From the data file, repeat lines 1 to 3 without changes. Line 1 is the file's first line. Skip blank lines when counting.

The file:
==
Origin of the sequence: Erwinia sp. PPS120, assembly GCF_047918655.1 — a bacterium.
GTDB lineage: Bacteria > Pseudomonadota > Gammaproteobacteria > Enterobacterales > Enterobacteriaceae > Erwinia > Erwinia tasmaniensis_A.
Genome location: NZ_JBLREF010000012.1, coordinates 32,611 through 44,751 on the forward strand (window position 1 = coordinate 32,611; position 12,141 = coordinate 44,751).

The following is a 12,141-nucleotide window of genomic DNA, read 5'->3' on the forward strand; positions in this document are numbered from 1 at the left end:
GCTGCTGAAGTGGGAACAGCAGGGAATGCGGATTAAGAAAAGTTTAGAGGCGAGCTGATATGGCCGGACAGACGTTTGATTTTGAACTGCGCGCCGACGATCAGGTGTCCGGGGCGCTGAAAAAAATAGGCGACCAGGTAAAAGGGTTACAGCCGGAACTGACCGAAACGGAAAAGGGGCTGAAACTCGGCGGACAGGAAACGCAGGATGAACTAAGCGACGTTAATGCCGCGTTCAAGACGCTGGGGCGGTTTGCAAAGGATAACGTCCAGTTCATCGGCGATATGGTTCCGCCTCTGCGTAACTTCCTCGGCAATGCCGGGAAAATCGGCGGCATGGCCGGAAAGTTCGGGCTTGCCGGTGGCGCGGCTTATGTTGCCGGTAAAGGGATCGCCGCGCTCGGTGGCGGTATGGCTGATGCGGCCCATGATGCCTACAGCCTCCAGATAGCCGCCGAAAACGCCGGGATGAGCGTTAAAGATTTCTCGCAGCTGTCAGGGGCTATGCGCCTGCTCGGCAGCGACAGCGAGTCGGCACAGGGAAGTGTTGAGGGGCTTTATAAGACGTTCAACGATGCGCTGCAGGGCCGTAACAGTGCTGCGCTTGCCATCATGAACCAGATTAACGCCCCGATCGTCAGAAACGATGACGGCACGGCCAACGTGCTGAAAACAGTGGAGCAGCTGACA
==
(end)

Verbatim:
Origin of the sequence: Erwinia sp. PPS120, assembly GCF_047918655.1 — a bacterium.
GTDB lineage: Bacteria > Pseudomonadota > Gammaproteobacteria > Enterobacterales > Enterobacteriaceae > Erwinia > Erwinia tasmaniensis_A.
Genome location: NZ_JBLREF010000012.1, coordinates 32,611 through 44,751 on the forward strand (window position 1 = coordinate 32,611; position 12,141 = coordinate 44,751).